Nyholm, Dag
    Dept. of Neuroscience, Neurology, Uppsala University, Uppsala, Sweden.
    Memedi, Mevludin
    Dalarna University, School of Technology and Business Studies, Computer Engineering.
    Feasibility of spirography features for objective assessment of motor symptoms in Parkinson's disease2015In: Artificial Intelligence in Medicine: 15th Conference on Artificial Intelligence in Medicine, AIME 2015, Pavia, Italy, June 17-20, 2015. Proceedings / [ed] John Holmes, Riccardo Bellazzi, Lucia Sacchi and Niels Peek, Springer, 2015, Vol. 9105, p. 267-276Conference paper (Refereed)
    Abstract [en]

    Parkinsons disease (PD) is currently incurable, however the proper treatment can ease the symptoms and significantly improve the quality of patients life. Since PD is a chronic disease, its efficient monitoring and management is very important. The objective of this paper is to investigate the feasibility of using the features and methodology of a spirography device, originally designed to measure early Parkinsons disease (PD) symptoms, for assessing motor symptoms of advanced PD patients suffering from motor fluctuations. More specifically, the aim is to objectively assess motor symptoms related to bradykinesias (slowness of movements occurring as a result of under-medication) and dyskinesias (involuntary movements occurring as a result of over-medication). The work combines spirography data and clinical assessments from a longitudinal clinical study in Sweden with the features and pre-processing methodology of a Slovenian spirography application. The target outcome was to learn to predict the “cause” of upper limb motor dysfunctions as assessed by a clinician who observed animated spirals in a web interface. Using the machine learning methods with feature descriptions from the Slovenian application resulted in 86% classification accuracy and over 90% AUC, demonstrating the usefulness of this approach for objective monitoring of PD patients.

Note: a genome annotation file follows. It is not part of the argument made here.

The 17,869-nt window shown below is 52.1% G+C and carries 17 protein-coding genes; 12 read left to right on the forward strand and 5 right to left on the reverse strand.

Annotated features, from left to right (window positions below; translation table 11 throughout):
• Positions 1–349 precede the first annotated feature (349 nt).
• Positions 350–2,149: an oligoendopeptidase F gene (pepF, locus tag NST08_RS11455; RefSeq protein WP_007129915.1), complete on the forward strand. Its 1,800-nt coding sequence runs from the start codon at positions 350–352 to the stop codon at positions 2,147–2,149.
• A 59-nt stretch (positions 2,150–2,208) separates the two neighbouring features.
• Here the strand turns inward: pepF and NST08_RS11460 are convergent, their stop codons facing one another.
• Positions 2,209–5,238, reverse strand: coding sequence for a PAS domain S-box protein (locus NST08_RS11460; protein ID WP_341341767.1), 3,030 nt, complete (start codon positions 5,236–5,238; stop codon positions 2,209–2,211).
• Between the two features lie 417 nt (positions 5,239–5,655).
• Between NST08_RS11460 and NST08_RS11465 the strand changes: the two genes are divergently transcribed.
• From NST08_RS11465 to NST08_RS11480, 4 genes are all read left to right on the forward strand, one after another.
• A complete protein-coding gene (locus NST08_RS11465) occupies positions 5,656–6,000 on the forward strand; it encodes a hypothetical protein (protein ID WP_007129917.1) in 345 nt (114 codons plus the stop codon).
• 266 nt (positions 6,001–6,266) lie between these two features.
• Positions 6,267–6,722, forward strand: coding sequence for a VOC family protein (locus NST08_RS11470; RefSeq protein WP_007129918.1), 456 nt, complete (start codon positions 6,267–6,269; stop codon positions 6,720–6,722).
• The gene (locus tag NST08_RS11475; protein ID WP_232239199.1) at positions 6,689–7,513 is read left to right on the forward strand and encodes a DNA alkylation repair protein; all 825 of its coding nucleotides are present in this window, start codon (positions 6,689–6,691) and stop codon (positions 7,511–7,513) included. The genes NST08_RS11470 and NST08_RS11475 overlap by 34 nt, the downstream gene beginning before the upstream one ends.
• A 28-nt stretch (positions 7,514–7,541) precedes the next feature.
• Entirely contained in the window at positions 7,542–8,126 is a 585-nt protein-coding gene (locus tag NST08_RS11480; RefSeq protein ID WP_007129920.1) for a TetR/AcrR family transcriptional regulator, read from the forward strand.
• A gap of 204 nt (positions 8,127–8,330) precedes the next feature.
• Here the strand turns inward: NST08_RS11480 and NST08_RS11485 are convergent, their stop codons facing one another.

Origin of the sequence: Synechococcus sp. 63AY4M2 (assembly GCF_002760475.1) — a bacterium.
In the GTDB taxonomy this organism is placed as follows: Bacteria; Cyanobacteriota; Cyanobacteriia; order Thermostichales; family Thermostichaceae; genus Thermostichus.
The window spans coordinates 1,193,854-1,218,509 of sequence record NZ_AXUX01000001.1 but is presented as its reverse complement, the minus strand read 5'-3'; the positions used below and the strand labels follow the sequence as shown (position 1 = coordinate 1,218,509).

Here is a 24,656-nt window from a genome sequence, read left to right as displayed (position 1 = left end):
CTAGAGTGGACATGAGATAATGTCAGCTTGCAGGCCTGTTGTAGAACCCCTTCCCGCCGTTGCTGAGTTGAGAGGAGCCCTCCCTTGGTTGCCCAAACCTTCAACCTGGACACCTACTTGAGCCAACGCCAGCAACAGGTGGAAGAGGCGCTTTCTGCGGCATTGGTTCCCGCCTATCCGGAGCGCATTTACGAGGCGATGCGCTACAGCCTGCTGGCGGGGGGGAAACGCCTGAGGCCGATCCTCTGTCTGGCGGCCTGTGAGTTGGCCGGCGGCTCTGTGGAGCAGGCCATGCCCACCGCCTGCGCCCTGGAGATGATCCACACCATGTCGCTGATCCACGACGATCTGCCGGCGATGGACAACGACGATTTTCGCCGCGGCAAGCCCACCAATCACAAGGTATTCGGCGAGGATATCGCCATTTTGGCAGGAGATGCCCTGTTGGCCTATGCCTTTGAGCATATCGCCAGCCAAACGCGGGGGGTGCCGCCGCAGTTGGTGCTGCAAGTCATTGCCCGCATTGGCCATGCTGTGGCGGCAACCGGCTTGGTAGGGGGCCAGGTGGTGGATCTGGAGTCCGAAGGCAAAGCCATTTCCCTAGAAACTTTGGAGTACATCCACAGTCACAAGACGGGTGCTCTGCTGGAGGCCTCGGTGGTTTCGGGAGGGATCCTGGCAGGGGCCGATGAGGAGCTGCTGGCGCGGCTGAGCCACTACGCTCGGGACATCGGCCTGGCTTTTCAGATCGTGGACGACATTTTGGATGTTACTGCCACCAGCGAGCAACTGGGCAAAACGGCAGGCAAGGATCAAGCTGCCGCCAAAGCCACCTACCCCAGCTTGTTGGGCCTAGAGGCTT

• 19.
    Shah, Syed Fawad Ali
    Dalarna University, School of Technology and Business Studies, Computer Engineering.
    Intelligent Algorithms for a Hybrid FuelCell/Photovoltaic Standalone System: Simulation Of Hybrid FuelCell/Photovoltaic Standalone System2010Independent thesis Advanced level (degree of Master (One Year)), 10 credits / 15 HE creditsStudent thesis
    Abstract [en]